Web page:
The Comparative Archaeology of Complex Societies

The Comparative Archaeology of Complex Societies

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Part of a resurgence in the comparative study of ancient societies, this book presents a variety of methods and approaches to comparative analysis through the examination of wide-ranging case studies. Each chapter is a comparative study, and the diverse topics and regions covered in the book contribute to the growing understanding of variation and change in ancient complex societies. The authors explore themes ranging from urbanization and settlement patterns, to the political strategies of kings and chiefs, to the economic choices of individuals and households. The case studies cover an array of geographical settings, from the Andes to Southeast Asia. The authors are leading archaeologists whose research on early empires, states, and chiefdoms is at the cutting edge of scientific archaeology.
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Product details

  • Electronic book text | 360 pages
  • Cambridge University Press (Virtual Publishing)
  • Cambridge, United Kingdom
  • English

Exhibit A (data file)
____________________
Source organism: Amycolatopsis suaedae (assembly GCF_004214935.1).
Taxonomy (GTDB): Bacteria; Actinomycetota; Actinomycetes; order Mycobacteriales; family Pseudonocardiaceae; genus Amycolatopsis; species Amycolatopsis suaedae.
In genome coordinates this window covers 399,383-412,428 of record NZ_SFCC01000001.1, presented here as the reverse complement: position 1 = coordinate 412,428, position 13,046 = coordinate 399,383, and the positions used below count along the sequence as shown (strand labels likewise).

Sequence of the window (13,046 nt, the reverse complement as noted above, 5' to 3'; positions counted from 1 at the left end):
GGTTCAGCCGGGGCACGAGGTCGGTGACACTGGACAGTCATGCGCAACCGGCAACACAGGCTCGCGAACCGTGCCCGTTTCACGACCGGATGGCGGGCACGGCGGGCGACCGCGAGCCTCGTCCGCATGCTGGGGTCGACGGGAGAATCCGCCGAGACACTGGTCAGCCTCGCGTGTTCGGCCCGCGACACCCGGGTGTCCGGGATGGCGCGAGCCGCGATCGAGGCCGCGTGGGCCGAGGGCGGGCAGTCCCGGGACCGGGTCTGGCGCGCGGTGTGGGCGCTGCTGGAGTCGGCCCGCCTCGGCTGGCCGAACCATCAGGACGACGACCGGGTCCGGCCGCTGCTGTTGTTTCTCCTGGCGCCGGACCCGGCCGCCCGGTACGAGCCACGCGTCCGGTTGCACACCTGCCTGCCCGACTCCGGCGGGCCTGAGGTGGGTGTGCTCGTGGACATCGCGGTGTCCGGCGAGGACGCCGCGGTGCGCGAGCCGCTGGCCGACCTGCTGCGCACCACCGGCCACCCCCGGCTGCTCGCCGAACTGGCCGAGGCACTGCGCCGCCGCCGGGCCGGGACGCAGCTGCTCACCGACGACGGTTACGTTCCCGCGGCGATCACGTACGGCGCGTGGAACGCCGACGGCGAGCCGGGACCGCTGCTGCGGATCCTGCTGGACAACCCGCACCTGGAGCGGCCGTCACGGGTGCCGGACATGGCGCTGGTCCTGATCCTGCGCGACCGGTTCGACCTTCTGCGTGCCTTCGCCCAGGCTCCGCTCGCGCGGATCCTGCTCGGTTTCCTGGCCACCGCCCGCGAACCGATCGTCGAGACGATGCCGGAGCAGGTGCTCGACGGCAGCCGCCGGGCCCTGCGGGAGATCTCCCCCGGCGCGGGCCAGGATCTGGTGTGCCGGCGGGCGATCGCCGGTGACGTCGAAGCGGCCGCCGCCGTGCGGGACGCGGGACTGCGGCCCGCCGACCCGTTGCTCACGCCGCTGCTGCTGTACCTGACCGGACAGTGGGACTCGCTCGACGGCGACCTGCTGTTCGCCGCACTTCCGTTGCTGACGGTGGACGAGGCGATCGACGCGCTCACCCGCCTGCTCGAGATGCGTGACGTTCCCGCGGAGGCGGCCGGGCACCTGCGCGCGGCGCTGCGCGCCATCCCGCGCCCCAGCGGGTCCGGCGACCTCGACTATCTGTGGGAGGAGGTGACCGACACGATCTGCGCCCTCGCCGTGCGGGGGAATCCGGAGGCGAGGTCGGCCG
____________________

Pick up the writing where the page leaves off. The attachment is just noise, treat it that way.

• 45 b/w illus. 2 maps 24 tables
  • 1139142518
  • 9781139142519

Table of contents

1. Comparative archaeology: a commitment to understanding variation all contributors; 2. Approaches to comparative analysis in archaeology Michael E. Smith and Peter Peregrine; 3. Comparative frames for the diachronic analysis of complex societies: next steps Gary M. Feinman; 4. What it takes to get complex: food, goods, and work as shared cultural ideals form the beginning of sedentism Monica L. Smith; 5. Challenges for comparative study of early complex societies Robert D. Drennan and Christian E. Peterson; 6. Patterned variation in regional trajectories of community growth Christian E. Peterson and Robert D. Drennan; 7. The genesis of monuments in island societies Michael J. Kolb; 8. Power and legitimation: political strategies, typology and cultural evolution Peter Peregrine; 9. The strategies of provincials in empires Barbara L. Stark and John K. Chase; 10. Households, economies, and power in the Aztec and Inka imperial provinces Timothy Earle and Michael E. Smith; 11. Low-density, agrarian-based urbanism: scale, power, and ecology Roland Fletcher; 12. Archaeology, early complex societies, and comparative social science history Michael E. Smith.
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About Michael E. Smith

Michael E. Smith is Professor of Anthropology in the School of Human Evolution and Social Change at Arizona State University. He has published widely in scholarly journals on Aztec society, Mesoamerican archaeology, ancient urbanism, and the comparative analysis of early state societies. He is the author and editor of eight books, including Aztec City-State Capitals, The Aztecs, and The Postclassic Mesoamerican World (co-edited with Frances F. Berdan).
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